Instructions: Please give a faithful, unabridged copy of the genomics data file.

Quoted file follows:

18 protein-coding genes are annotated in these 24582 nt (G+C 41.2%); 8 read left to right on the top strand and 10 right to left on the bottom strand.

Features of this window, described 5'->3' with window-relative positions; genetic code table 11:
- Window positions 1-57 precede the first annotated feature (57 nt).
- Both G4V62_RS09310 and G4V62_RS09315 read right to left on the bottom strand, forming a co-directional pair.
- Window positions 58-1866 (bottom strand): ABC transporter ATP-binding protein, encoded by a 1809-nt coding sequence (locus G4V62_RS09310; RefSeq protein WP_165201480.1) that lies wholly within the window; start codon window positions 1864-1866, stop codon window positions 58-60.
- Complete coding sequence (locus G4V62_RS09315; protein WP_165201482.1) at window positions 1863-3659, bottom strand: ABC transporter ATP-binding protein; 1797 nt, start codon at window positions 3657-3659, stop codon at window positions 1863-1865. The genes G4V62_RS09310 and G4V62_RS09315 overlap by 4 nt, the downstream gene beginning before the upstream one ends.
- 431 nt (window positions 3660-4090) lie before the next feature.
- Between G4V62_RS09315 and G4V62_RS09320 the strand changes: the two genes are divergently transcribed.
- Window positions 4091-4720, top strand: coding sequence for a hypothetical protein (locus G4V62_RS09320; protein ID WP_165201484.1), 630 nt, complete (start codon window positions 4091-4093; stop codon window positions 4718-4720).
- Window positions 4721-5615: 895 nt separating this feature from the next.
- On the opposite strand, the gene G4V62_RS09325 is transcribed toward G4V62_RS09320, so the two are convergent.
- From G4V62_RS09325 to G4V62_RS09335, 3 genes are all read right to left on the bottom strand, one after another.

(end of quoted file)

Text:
18 protein-coding genes are annotated in these 24582 nt (G+C 41.2%); 8 read left to right on the top strand and 10 right to left on the bottom strand.

Features of this window, described 5'->3' with window-relative positions; genetic code table 11:
- Window positions 1-57 precede the first annotated feature (57 nt).
- Both G4V62_RS09310 and G4V62_RS09315 read right to left on the bottom strand, forming a co-directional pair.
- Window positions 58-1866 (bottom strand): ABC transporter ATP-binding protein, encoded by a 1809-nt coding sequence (locus G4V62_RS09310; RefSeq protein WP_165201480.1) that lies wholly within the window; start codon window positions 1864-1866, stop codon window positions 58-60.
- Complete coding sequence (locus G4V62_RS09315; protein WP_165201482.1) at window positions 1863-3659, bottom strand: ABC transporter ATP-binding protein; 1797 nt, start codon at window positions 3657-3659, stop codon at window positions 1863-1865. The genes G4V62_RS09310 and G4V62_RS09315 overlap by 4 nt, the downstream gene beginning before the upstream one ends.
- 431 nt (window positions 3660-4090) lie before the next feature.
- Between G4V62_RS09315 and G4V62_RS09320 the strand changes: the two genes are divergently transcribed.
- Window positions 4091-4720, top strand: coding sequence for a hypothetical protein (locus G4V62_RS09320; protein ID WP_165201484.1), 630 nt, complete (start codon window positions 4091-4093; stop codon window positions 4718-4720).
- Window positions 4721-5615: 895 nt separating this feature from the next.
- On the opposite strand, the gene G4V62_RS09325 is transcribed toward G4V62_RS09320, so the two are convergent.
- From G4V62_RS09325 to G4V62_RS09335, 3 genes are all read right to left on the bottom strand, one after another.